The expression of pectinolytic genes was compared between the L-rhamnose pathway mutants and the reference strain after a transfer for 2 h from fructose to liquid medium containing 25 mM of L-rhamnose to study the transcript profiles of all rhamnose-induced genes in detail. Pectinolytic genes were divided into subclasses, depending on where they act on the pectin backbone: homogalacturonan (HGA), xylogalacturonan (XGA), rhamnogalacturonan-I (RG-I) and side chains (SC) (Additional file 6: Table S6). Most of the genes involved in the degradation of the RG-I backbone were down-regulated in the lraA, lraB, lraC and rhaR deletion mutants compared to the reference strain: two genes encoding GH28 exo-rhamnogalacturonases (rgxA: NRRL3_02832; rgxB: NRRL3_08631), four putative GH78 α-rhamnosidases (NRRL3_02162; NRRL3_06304; NRRL3_03279; NRRL3_07520), one gene encoding a GH105 unsaturated rhamnogalacturonan hydrolase (urhgA; NRRL3_00839), one gene encoding a PL4 rhamnogalacturonan lyase (rglB; NRRL3_10115) and two genes encoding CE12 rhamnogalacturonan acetyl esterases (rgaeA; NRRL3_00169 and rgaeB; NRRL3_07501) (Table 1 and Additional file 6: Table S6). Two pectinolytic genes involved in the degradation of HGA and XGA, one PL1 pectin lyase (pelF; NRRL3_04153) and one CE12 pectin acetyl esterase (paeA; NRRL3_06053), showed a strongly reduced expression level on L-rhamnose in all metabolic deletion strains and in ΔrhaR compared to the reference strain (Additional file 6: Table S6). Two genes involved in the degradation of the pectin side chains, one GH3 β-xylosidase gene (xlnD; NRRL3_02451) and one GH35 β-1, 4-galactosidase gene (lacC; NRRL3_11738) showed a similar transcript profile.
Table 1

Pectinolytic genes that were significantly down-regulated in the A. niger ΔlraA, ΔlraB, ΔlraC and ΔrhaR strains compared to the reference in L-rhamnose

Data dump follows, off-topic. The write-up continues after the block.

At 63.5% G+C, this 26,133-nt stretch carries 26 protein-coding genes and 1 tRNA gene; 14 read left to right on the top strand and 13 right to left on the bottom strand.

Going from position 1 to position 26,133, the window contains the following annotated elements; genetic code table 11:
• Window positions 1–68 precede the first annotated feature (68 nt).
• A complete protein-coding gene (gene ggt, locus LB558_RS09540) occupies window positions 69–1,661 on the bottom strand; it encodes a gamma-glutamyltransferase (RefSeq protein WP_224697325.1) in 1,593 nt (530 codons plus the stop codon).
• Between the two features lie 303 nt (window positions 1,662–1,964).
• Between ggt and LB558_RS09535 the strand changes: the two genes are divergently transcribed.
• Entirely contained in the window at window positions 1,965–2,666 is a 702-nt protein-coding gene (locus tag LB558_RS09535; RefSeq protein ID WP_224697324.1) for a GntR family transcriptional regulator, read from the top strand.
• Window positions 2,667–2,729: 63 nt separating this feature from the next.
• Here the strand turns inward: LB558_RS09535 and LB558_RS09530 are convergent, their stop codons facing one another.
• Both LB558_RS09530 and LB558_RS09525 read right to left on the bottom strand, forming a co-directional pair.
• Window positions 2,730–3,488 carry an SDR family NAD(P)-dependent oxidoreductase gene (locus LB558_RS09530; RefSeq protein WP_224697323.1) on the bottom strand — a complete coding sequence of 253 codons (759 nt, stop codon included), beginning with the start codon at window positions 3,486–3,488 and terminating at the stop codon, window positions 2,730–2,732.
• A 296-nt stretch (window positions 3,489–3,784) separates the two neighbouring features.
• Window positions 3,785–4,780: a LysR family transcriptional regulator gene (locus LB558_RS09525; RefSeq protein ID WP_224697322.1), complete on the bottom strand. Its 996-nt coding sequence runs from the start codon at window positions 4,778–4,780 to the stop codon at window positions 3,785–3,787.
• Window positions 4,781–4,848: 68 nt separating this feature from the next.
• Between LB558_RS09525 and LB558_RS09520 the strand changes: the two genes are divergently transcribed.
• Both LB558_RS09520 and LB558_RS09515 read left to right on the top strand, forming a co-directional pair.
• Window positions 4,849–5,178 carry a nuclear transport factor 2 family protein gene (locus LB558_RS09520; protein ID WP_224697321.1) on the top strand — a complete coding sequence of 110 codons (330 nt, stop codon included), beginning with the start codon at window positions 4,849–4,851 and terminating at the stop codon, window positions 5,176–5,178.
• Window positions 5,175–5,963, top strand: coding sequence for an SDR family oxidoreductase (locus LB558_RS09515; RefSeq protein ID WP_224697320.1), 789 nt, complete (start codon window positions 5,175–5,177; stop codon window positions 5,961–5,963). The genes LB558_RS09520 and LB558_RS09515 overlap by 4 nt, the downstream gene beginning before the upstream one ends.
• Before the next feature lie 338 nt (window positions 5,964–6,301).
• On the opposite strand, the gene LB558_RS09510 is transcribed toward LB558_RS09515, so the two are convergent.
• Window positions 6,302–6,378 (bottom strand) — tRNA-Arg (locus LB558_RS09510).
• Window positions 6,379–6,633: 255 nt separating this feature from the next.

Based on Gruben, B.S., M. Zhou, A. Wiebenga, J. Ballering, K.M. Overkamp, P.J. Punt & R.P. de Vries, (2014) Aspergillus niger RhaR, a regulator involved in L-rhamnose release and catabolism. Appl Microbiol Biotechnol 98: 5531-5540

The expression levels are mean values of duplicate samples. Genes with values higher than 120 are considered highly expressed and marked red.

Genes with values lower than 20 are considered low expressed and marked green.

The fold change is the difference in expression between the reference strain and the deletion mutants.

The cutoff for differential expression is fold change >1.5 (cells marked red if upregulated and green if downregulated) and p-value <0.05 (cells marked yellow).

HGA homogalacturonan, RG-I Rhamnogalacturonan-I, SC side chains, PAE = pectin acetyl esterase, RGX = exorhamnogalacturonase

RHA = endorhamnogalacturonase, URH = unsaturated rhamnogalacturonyl hydrolase, RGL = rhamnogalacturonan lyase

RGAE = rhamnogalacturonan acetyl esterase, LAC = beta-galactosidase, FAE = feruloyl esterase.

Two GH43 endoarabinases showed different expression profiles, abnA (NRRL3_00092) was highly expressed in ΔlraC and abnC (NRRL3_05407) was up-regulated in ΔlraA, ΔlraB and ΔlraC compared to the reference.

Discussion